Preview: Super Dungeon Designer
I enjoy quite a few games that focus and depend on User Generated Content (UGC), most prominently among them Super Mario Maker and its sequel, which took a known and loved franchise where many of us probably came up with our own ideas for levels in our dreams, and made the whole game about creating and playing our own levels. Personally, I remember being a kid playing Super Mario Bros. 3 on the NES and designing my own levels on graph paper, so I knew when these games came out that I would enjoy this sort of thing (and also discover how bad at level design most of us actually are…).
There’s also been entirely custom games using this concept, and unofficial games like Mega Man Maker bringing the concept to more of our favorite IPs. And that’s where Super Dungeon Designer, developed by Squish Studios and now in Steam Early Access ($14.99 US), comes in. With a visual style not at all unlike the 2-D era of The Legend of Zelda games, it aims to bring the same sort of easy level design tools popularized by the Mario Maker games, and total focus on user content, to the top-down dungeon crawler genre.
On the game side of things, players will find an experience uncannily similar to A Link to the Past or the original Legend of Zelda. You control an unnamed character, usually armed with a sword, and explore custom-made dungeons with what I like to call a “pit-style” top-down view (where walls fill entire tiles, which sort of looks like you’re looking down a pit). Dungeons can contain a variety of elements, including various enemies, special items and equipment, bosses, movable blocks, keys and locked doors, bosses, and so on.
The controls are intuitive, and the game is equally playable with a gamepad or a mouse and keyboard. Your goal is simple – you start in some room in a dungeon, and you need to reach a special end tile to complete it. You have hearts for a life meter, just like the games it was inspired by, and can even increase them along the way. It all feels very familiar and faithful to its source material while still having an element of freshness with its own take on the art style and its own set of enemies and such.
Then there’s edit mode. It features an interface not unlike it’s other level-designer game brethren, and is quite easy to use. There is a decent amount of variety for things like floor and wall tiles, and all of the various gameplay elements are easily dragged and dropped into your levels. Floors and walls can also be dyed different colors, which allows you to enhance aesthetics and also communicate things to the player.
It is also easy to link elements for simple scripting, such as killing certain enemies to trigger doors to open or drop items elsewhere in the dungeon. I created a very simple, and admittedly boring looking dungeon within 15 minutes, and there were a fair few very elaborate dungeons created by others available to play that looked like quite a lot more time was spent.
The editor was certainly fun to play with, but I do feel like the game does need more dungeon elements, music, items, and powers to play with. There’s only one boss type monster, and only one music track for the dungeons, which feels a bit limiting. The game is in Early Access and clearly there’s an intention to add more such things over time, so I imagine dungeons will become more diverse with time.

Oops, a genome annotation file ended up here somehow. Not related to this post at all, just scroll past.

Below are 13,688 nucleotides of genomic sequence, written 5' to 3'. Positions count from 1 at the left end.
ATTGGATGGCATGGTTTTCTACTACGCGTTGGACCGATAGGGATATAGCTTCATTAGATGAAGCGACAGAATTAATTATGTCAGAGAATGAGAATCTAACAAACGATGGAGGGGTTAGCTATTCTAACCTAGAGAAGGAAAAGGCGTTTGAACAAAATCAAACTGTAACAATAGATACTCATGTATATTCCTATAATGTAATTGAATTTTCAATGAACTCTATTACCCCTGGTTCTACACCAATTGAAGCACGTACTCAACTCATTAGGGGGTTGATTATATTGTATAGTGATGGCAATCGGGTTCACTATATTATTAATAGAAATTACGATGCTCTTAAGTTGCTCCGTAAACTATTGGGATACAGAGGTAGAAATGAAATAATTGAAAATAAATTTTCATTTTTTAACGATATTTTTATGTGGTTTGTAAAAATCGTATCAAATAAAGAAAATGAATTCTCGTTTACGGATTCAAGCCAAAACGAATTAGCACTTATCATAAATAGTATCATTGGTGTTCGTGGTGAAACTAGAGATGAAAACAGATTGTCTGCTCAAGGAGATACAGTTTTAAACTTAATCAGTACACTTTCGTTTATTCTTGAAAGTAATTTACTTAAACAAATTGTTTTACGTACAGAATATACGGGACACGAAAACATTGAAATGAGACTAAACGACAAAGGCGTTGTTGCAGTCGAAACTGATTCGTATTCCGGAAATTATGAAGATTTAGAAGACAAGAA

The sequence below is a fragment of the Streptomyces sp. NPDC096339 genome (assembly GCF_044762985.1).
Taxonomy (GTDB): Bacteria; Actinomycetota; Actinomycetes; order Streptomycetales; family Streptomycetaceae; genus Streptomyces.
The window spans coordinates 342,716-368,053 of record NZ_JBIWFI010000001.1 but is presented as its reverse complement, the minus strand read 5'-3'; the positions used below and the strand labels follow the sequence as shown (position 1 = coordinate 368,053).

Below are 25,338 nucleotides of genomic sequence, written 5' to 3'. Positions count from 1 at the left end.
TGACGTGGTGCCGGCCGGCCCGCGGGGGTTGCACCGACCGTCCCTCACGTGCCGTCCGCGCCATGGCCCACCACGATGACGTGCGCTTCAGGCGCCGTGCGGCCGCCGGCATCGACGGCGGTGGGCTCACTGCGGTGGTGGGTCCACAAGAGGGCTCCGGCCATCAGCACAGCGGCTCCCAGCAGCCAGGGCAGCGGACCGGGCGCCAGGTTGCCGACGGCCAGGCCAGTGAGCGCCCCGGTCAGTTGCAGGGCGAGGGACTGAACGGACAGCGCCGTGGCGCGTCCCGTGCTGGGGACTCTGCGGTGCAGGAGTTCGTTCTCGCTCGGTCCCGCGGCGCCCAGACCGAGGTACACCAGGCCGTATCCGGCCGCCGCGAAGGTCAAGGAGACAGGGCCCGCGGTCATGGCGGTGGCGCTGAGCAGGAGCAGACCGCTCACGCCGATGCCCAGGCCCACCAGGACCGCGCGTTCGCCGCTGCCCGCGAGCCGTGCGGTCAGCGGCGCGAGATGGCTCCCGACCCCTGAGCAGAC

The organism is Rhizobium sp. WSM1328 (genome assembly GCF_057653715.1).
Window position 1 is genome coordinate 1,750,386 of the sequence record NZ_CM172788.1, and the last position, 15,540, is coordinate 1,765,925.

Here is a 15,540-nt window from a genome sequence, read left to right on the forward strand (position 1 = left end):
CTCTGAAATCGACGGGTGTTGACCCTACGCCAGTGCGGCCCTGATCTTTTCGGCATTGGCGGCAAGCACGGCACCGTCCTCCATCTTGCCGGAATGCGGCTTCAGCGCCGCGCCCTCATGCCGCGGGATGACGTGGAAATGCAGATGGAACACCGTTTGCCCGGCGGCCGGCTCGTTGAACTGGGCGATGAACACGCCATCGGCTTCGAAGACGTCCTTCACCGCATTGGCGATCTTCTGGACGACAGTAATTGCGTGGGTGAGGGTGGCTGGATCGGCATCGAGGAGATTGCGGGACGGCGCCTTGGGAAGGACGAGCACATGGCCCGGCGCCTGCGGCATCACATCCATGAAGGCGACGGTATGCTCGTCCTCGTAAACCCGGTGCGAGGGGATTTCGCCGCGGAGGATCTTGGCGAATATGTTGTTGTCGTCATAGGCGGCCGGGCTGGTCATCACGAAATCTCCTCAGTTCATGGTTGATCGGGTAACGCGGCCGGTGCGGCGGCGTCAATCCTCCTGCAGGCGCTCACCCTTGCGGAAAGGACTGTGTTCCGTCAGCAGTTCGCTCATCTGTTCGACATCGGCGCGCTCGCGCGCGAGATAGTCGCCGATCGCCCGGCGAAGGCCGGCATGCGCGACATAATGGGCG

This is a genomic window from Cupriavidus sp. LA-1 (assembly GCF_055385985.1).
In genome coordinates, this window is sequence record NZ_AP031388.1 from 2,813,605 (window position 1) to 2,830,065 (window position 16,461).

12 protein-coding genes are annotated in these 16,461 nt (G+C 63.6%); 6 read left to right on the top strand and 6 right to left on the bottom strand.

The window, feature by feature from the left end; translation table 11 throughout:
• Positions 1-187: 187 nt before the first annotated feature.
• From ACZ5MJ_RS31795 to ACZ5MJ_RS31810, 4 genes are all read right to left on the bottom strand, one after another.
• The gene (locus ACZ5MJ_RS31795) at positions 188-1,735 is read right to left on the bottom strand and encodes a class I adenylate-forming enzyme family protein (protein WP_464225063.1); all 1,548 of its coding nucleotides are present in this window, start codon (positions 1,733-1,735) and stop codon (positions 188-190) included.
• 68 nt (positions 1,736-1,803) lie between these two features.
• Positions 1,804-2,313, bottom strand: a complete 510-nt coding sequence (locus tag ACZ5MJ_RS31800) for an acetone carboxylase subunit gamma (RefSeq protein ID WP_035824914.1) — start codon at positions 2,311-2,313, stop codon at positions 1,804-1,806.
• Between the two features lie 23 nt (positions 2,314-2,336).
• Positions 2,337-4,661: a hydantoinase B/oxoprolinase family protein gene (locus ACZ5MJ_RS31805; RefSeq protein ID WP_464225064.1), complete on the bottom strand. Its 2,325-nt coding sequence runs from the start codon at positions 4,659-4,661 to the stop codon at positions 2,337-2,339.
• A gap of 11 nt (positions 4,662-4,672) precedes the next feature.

When it comes to editing, some example levels included with the game would have been nice. While you can download and edit any dungeon uploaded (something that was bizarrely removed from Super Mario Maker 2…I guess because people used it to “cheat?”), there are no templates or examples you can use to start yourself off. Both Mario Maker titles included various “title screen levels” which were backdrops for the title screen (obviously), but were also editable and playable. Something like this would make it a lot easier for a new user to get into dungeon-making.
Most of the dungeons I played could be done in a reasonable amount of time, but some were longer. Being able to suspend or save your progress would be a welcome addition, as would the ability to group multiple dungeons together, either with a hub dungeon to connect them, or to play in sequence, where you could carry over collected items and upgrades. Finally, being able to have distinct floors to your dungeon would also be really helpful. Currently while you can place stairs and link them to join two isolated rooms, the dungeon map remains a single floor. Being able to have multiple floors would allow you to create tower-style levels and such more realistically, and currently you can’t create different floor heights within a room, like A Link to the Past had for example, where you can drop down from a ledge to a lower floor of the room or even a different room situated below. For instance, the door on the left would not be reachable from the door on the right in my screenshot below.
While I’ve talked a lot about the game needing more elements, it is still very playable and enjoyable in its current state. As the game continues to grow in Early Access, Super Dungeon Designer‘s potential is massive. I certainly enjoyed my time with it. What’s already in the game is lovingly crafted and I look forward to seeing how the game progresses from here.
Early Access preview copy provided by Squish Studios for PC. Screenshots taken by reviewer.